I used to find translation jobs by addressing translation agencies and sending them my curriculum vitae. After a while I got to the conclusion I needed a different approach, maybe I was not inventing the wheel then, but right now I will share some insight on how a part-time freelance translator may become a full-time professional in this craft. I’ll offer some very straightforward tips for those who wish to grow professional translators or improve their knowledge about the translation market.
Nowadays, the translation market is literally jammed with all sorts of swindler, hoaxers, and all level of amateur translators, like those who are looking for a second, third or fourth job. If you fit in one of these categories, you can stop reading.
The international translation market has important rules, some explicit, other implicit. And one of those implicit we can read all the time says that the professional translator must be a native of the language he/she translates into, no matter what one might say or argue. I am one of those who disagree with this “golden rule”: how about Swiss people living in bilingual communities, such as Biel? Or Finnish people who can happen to live immersed in three languages (Swedish, Finnish and Russian)? They can become natural bilingual but certainly not immediate translators. Translation requires the capacity to select the right shade of meaning from all the nuances a word can gain in a person’s speech.
Therefore, specialization and training are vital in order to enable a realistic way of selecting from the large numbers in the global marketplace of professional translators and part-time bystanders. Specialization allows the translator to tackle the target areas and to present himself/herself in the marketplace without compromising the final product of his/her craft. The professional translator never restricts himself/herself to the local market, because this bread of crafts person is always on the lookout for more and better clients in diverse settings. The ideal market for the demanding translation professional is the global market. This is especially valid if one lives in a small town… in any case, the best way of showcasing and getting into translation scene is going online and acting from there. This means using a stable high-speed internet access, using affordable and permanent methods for reaching your clients (Live Messenger, Skype, Google Talk, etc.), checking your email constantly, and getting an online presence with a blog such as this Translation blog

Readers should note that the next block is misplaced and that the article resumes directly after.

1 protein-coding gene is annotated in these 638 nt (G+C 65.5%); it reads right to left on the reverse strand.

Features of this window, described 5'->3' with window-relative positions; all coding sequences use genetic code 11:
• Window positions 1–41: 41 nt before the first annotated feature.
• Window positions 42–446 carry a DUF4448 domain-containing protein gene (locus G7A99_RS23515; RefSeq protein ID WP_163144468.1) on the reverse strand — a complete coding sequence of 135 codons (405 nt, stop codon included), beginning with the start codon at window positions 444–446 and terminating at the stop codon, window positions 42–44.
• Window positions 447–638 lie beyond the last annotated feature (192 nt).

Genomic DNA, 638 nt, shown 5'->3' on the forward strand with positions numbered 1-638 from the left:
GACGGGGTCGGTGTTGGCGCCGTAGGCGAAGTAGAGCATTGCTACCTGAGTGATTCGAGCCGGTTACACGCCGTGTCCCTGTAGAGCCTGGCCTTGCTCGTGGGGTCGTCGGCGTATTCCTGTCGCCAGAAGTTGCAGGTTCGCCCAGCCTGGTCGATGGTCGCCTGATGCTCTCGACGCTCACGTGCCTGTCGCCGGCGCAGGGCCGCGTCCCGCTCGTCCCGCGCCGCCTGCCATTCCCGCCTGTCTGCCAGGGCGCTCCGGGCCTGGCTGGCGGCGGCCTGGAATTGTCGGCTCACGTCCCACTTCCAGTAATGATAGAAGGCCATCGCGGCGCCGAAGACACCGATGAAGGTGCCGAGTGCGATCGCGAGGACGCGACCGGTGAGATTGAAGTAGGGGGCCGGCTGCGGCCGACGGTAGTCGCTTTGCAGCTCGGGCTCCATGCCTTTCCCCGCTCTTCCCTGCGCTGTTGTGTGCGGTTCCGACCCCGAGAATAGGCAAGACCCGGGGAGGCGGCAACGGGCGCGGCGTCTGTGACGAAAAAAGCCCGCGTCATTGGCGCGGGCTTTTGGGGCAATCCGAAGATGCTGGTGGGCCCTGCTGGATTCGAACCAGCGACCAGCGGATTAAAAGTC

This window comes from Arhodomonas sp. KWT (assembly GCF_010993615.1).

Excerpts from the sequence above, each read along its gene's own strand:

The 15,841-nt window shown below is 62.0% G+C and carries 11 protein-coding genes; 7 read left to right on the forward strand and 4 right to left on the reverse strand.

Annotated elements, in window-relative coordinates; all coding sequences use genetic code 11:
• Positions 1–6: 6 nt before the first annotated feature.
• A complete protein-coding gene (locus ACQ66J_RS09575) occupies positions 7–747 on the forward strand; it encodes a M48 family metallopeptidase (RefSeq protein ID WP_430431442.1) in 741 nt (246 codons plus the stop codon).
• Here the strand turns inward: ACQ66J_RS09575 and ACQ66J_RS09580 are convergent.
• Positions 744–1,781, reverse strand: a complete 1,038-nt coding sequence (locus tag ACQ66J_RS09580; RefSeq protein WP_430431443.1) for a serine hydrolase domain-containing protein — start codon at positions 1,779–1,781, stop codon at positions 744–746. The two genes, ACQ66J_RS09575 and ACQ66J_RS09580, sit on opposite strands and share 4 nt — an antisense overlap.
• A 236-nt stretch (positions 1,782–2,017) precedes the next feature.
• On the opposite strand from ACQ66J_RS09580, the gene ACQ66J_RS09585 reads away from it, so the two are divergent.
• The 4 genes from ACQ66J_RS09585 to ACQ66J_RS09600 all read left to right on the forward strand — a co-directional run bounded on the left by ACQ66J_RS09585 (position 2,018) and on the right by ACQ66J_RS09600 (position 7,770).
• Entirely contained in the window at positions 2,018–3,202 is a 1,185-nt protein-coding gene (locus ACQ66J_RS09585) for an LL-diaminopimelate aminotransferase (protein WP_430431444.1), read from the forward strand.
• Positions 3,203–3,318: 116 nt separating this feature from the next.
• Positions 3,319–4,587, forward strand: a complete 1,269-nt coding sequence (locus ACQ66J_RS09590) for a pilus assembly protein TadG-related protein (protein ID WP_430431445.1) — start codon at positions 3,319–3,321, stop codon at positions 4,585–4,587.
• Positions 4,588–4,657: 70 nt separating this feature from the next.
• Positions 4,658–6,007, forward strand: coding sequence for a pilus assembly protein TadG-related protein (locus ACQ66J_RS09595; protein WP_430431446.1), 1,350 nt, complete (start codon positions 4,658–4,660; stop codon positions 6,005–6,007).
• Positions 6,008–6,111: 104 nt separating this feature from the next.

Working at the international translation market requires the willingness to work overtime and beyond reasonable work schedules to provide for clients who expect to reach you from different time zones. Make sure you weigh priorities in order not to waste time, yours and the clients’. So make your schedule clear right from the beginning and let the client know when you will be available. You should have guessed by now: the professional translator must have the capacity to adapt. One needs to adapt to different mentalities and mind frames; you’ll be working with people who have diverse cultural and academic backgrounds, to say the least!
The professional translator makes the best to get direct contracts, that is, without mediators, translation colleagues, translation offices, translation agencies, which take a percentage of the final pay. The best option is to find a balance between direct and indirect clients from different parts of the world (if possible), so that recession will hit you not so hard.
Maybe trying to get into the international translation market will not solve your liquidity problems right away, but persistence and skills will bring you the joy of embracing the challenging profession of professional translator.